Skip to main content

The power of kindness

The British Red Cross use people’s kind gifts of time and money to help others. Find out how the BRC look out for you and me!

You will need

  • Access to a computer
  • Scissors
  • Coloured pens or pencils
  • Pens or pencils
  • Copies of the supporter leaflet, one per group
  • A hat
Supporter leaflet - Beavers, Cubs, Scouts
PDF – 179.7KB
Supporter leaflet - Explorers, Network
PDF – 259.1KB

Before you begin

  • The person leading the activity should visit on the computer. Write down each of the services listed on the page on a piece of paper (eg ‘Borrow a wheelchair,’ ‘Get support at home,’ ‘Help refugees,’ ‘Help with loneliness,’ ‘Hire a commode,’ ‘Help in an emergency (e.g. flood),’ ‘Find my missing family’). Cut out each one and put them in a hat. Mix them up. You could also print off a copy of this page for reference.

Run the activity

  1. Everyone should split into small groups. The person leading the activity should bring forward the hat. One person from each group should pick a piece of paper from within the hat. Be careful not to let people from other groups see what’s written on yours!
  2. Each group should quietly rehearse a short, silent piece of role-play in which they act out the kind act on their piece of paper to the rest of the group. The rest of the group must then guess what is happening in the performance. Give everyone five minutes’ rehearsal time.

  3. Each group should act out their kind act to the rest of the group. The person leading the activity should write down the kind acts that have been performed, or collect the slips of paper from the groups that have already gone. When everyone has done their role play, the person leading the activity should ask everyone to try and guess what organisation might do all of these things (The British Red Cross). Discuss that to do this work, the organisation needs people like you to give kind gifts of time (volunteering), gifts of items or money to allow them to do their activities.
  4. The person leading the activity should hand out the ‘Supporter leaflet’ sheets to the groups. Explain how there are many ways to support the Red Cross to help so many people in so many different places.
  5. The person leading the activity should give out paper, pens or pencils and coloured pencils to the groups. Each group should now plan an event in support of the Red Cross. This could help reach out to vulnerable people in the community, collect used clothes or other items to donate to charity shops or anything else relevant your young people can think of. Each plan should include a list of requirements (eg equipment) and a sketch of what it might look like. Give everyone 20 minutes.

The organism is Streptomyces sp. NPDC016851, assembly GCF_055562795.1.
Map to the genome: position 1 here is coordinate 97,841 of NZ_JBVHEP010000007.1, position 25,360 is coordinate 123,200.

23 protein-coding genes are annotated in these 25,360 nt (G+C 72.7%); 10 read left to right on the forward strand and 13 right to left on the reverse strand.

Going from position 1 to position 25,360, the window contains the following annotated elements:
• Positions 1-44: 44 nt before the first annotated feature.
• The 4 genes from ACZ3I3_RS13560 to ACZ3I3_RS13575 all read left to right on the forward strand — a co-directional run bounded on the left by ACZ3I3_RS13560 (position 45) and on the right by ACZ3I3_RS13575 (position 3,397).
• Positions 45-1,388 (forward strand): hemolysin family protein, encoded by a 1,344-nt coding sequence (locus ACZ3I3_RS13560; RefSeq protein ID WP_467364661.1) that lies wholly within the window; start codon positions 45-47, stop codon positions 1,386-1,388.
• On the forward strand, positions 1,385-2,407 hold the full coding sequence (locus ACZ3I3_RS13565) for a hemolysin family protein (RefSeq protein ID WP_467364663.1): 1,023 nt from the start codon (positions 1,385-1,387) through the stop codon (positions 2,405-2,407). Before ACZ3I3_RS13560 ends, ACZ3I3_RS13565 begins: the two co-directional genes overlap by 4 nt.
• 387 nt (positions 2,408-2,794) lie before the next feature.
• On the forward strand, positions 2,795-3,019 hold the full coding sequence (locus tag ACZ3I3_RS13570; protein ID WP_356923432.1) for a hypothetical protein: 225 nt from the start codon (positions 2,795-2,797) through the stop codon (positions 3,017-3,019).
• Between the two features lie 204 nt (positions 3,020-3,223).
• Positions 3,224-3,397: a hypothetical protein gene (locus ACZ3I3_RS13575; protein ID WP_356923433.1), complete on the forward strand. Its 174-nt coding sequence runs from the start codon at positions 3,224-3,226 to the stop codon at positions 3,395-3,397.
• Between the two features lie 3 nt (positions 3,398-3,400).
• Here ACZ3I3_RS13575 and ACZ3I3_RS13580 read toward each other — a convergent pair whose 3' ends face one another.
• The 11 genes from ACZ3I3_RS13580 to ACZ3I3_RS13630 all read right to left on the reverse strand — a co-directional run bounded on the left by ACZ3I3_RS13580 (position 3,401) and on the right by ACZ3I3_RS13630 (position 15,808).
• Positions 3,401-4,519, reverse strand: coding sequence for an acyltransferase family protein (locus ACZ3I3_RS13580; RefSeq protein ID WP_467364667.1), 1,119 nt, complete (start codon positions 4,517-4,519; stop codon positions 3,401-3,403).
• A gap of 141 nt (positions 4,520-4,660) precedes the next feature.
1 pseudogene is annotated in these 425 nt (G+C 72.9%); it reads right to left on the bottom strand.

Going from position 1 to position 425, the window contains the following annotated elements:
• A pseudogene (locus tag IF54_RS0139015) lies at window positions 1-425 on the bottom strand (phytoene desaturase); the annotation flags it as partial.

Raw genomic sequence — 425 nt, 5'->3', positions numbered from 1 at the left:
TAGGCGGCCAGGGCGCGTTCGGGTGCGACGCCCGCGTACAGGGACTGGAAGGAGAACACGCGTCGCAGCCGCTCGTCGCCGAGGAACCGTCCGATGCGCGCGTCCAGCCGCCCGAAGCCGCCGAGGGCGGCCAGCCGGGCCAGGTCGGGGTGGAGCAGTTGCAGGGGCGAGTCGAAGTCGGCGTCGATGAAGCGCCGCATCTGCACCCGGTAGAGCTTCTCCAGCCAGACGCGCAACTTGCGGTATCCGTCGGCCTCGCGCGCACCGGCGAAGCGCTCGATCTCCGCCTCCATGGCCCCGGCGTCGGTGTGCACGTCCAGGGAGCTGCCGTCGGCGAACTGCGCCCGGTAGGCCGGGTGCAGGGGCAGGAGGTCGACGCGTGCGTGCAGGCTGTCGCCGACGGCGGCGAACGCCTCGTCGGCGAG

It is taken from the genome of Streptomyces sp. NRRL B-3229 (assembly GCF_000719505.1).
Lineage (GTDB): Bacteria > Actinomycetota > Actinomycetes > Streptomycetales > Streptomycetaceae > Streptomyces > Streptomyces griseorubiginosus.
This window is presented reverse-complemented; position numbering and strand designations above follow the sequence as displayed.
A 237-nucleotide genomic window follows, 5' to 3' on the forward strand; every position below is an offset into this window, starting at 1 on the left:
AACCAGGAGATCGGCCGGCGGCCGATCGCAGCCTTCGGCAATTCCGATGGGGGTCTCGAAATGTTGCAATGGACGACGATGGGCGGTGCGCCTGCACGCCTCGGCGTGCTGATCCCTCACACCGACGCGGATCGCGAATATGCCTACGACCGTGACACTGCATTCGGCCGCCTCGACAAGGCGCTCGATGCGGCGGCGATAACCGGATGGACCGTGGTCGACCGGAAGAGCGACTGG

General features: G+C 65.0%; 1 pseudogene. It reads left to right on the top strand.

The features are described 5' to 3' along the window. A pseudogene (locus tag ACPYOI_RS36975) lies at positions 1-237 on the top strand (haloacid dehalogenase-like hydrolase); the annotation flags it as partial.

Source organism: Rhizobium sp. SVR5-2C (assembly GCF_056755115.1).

6. One person from each group should explain what their plan is. Another should hold up the sketch, while a third person explains how hosting the event will help the Red Cross.

This activity helps contribute towards some of the UN's Sustainable Development Goals. Find out more about the SDGs, and how Scouts across the world are getting involved.


The group has taken on one of the many roles performed by the Red Cross to help people people who are in crisis. They then had to act out their role to the rest of the group. Was it hard to guess what the performing group was doing? Did anyone work out that these were all acts of kindness performed by the Red Cross? How did you and your group work together to demonstrate what the act looked like?

Groups then worked together to produce plans for Red Cross events. Events bring people together in support of the cause and can raise some useful funds, help hit Red Cross targets and find useful items. Was it easy to agree on the requirements and aims for your event? How did you present your idea to the rest of the group? Who do you think came up with the most effective idea to help the charity?


All activities must be safely managed. Use the safety checklist to help you plan and risk assess your activity. Do a risk assessment and take appropriate steps to reduce risk. Always get approval for the activity and have suitable supervision and an InTouch process.


Supervise young people appropriately when they’re using scissors. Store all sharp objects securely, out of the reach of young people.

Active games

The game area should be free of hazards. Explain the rules of the game clearly and have a clear way to communicate that the game must stop when needed.